Chapter 4: The Assessment Process

Assessing Your Tax Assessment

By Michael Ioane

The government can claim taxes from you after the pertinent agency figures out how much you owe. This process is called an assessment and, in the United States of America, is carried out by the Internal Revenue Service (I.R.S.). The agency is authorized to perform this function under Internal Revenue Code (“IRC”) Section 6203 and Treasury Regulation Section 301.6203-1.

Under section 6322 of the IRC, a person owes taxes from the time the assessment is made until it has been paid for or becomes unenforceable as it lapses over time. An assessment must therefore be made first. Form 23C, the Summary Record of Assessment, must be signed by the assessment officer and the supporting record is required to possess the following: the taxpayer’s name, the date of the assessment, the kind of tax being imposed, the period of tax collection under which the assessment was made, and the amount owed.

This means that Form 23C must be present. Without it, an assessment can be said to have not been made. No assessment – no tax liability. Furthermore, the supporting document must be made at or near the time the form was signed. Also, the supporting document must reference the Summary Assessment Record number. The Individual Master File transcript cannot be considered a support document as this is not accomplished around the time the Form 23C was signed. A Certificate of Assessments and Payments likewise fails in this respect due to the same reasons. Supporting documents must be present for the assessment to be valid.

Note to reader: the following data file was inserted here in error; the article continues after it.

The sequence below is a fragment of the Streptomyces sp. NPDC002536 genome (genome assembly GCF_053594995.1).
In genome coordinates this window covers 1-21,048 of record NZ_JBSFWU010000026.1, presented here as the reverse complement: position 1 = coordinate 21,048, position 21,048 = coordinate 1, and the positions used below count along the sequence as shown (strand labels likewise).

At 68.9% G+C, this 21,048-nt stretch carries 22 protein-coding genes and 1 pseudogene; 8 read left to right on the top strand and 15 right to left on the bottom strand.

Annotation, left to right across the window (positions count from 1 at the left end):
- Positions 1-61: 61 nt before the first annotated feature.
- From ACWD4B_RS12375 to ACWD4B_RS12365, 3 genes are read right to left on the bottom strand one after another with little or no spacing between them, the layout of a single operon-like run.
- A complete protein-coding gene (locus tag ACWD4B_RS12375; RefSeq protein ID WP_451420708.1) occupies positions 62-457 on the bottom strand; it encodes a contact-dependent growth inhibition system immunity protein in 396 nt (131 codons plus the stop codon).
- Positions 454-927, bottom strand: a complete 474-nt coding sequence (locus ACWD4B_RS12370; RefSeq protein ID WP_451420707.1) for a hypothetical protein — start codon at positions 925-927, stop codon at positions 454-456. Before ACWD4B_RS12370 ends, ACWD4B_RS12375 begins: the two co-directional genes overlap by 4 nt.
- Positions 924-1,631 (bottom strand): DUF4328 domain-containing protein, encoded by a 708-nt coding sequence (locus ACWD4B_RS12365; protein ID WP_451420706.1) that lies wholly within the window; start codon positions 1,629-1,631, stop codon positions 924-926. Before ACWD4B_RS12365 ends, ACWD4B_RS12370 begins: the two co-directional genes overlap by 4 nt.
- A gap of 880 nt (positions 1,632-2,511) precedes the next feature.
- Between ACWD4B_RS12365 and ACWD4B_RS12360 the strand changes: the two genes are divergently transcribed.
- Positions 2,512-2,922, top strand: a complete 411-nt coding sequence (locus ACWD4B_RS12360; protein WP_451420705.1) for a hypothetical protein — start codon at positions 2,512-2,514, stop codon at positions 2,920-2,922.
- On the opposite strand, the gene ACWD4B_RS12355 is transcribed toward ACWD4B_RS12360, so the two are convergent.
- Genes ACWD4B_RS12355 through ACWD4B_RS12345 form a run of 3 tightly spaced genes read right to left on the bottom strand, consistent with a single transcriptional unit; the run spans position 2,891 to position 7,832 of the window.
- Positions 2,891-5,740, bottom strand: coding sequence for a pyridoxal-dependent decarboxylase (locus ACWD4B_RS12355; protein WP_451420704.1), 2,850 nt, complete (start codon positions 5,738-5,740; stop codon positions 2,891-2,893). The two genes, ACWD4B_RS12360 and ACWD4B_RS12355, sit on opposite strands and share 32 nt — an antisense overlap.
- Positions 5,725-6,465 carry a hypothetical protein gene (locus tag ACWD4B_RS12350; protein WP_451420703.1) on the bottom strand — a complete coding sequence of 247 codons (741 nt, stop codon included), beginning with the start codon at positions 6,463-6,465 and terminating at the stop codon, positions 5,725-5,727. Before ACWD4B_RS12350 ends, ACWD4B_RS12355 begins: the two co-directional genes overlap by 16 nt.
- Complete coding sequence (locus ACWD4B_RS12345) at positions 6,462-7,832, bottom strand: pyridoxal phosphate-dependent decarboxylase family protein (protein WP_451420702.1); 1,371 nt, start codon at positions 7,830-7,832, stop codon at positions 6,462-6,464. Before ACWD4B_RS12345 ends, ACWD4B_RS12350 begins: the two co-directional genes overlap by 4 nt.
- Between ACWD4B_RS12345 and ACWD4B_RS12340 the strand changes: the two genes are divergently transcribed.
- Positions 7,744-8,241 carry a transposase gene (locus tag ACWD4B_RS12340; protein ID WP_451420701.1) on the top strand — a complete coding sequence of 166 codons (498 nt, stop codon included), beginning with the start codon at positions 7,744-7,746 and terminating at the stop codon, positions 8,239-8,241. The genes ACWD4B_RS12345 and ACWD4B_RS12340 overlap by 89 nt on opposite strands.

The IRS cannot assess you for amounts that were assumed unpaid based on an estimate of your income tax. You are taxed according to your documented income, not upon an estimation of it. It also follows, therefore, that interest assessed for unpaid amounts of estimated income tax is not valid. Interest on an invalid debt is, of course, invalid.

You should check the kind of taxes being levied upon you. For example, a “1040” tax is levied against most individuals. There is no “1040” tax. There are many others with names: income, employment, etc., but a “1040” tax type is an illegal tax assessment. The tax assessment should be invalid.

These pieces of information regarding your tax assessment may be made available to you under the Freedom of Information Act (F.O.I.A.), a federal law that allows disclosure of information about himself to the person requesting it. If you are unsure how to go about filing an F.O.I.A. request, Michael S. Ioane’s “Boston Tea Party” has a chapter explaining the steps for filing one. The book also contains sample letters and templates to help make sure that you do these correctly.

If you assess your tax assessment to be questionable, it would be to your advantage to go through chapter 4 of Mr. Ioane’s book. Did you know that if a tax assessment officer was not properly appointed, the assessment he made becomes invalid? Read the book and discover more!